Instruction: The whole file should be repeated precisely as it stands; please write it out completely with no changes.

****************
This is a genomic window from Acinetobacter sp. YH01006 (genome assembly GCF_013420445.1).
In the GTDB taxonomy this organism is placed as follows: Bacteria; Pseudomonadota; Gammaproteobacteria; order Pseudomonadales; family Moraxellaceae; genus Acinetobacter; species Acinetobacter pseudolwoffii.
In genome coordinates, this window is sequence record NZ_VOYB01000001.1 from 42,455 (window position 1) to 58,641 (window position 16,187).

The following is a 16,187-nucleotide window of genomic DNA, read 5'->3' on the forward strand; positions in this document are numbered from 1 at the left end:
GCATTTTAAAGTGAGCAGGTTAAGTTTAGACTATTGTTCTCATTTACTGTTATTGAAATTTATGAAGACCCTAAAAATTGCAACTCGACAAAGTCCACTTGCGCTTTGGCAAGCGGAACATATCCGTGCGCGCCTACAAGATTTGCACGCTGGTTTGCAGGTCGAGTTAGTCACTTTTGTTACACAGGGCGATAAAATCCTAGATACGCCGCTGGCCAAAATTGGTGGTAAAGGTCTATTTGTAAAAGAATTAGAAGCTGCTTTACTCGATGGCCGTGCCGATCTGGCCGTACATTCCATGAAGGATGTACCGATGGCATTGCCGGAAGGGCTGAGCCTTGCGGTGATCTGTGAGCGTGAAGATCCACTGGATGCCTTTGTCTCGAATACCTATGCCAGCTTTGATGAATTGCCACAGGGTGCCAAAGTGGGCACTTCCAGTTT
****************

This is a genomic window from Acinetobacter sp. YH01006 (genome assembly GCF_013420445.1).
In the GTDB taxonomy this organism is placed as follows: Bacteria; Pseudomonadota; Gammaproteobacteria; order Pseudomonadales; family Moraxellaceae; genus Acinetobacter; species Acinetobacter pseudolwoffii.
In genome coordinates, this window is sequence record NZ_VOYB01000001.1 from 42,455 (window position 1) to 58,641 (window position 16,187).

The following is a 16,187-nucleotide window of genomic DNA, read 5'->3' on the forward strand; positions in this document are numbered from 1 at the left end:
GCATTTTAAAGTGAGCAGGTTAAGTTTAGACTATTGTTCTCATTTACTGTTATTGAAATTTATGAAGACCCTAAAAATTGCAACTCGACAAAGTCCACTTGCGCTTTGGCAAGCGGAACATATCCGTGCGCGCCTACAAGATTTGCACGCTGGTTTGCAGGTCGAGTTAGTCACTTTTGTTACACAGGGCGATAAAATCCTAGATACGCCGCTGGCCAAAATTGGTGGTAAAGGTCTATTTGTAAAAGAATTAGAAGCTGCTTTACTCGATGGCCGTGCCGATCTGGCCGTACATTCCATGAAGGATGTACCGATGGCATTGCCGGAAGGGCTGAGCCTTGCGGTGATCTGTGAGCGTGAAGATCCACTGGATGCCTTTGTCTCGAATACCTATGCCAGCTTTGATGAATTGCCACAGGGTGCCAAAGTGGGCACTTCCAGTTT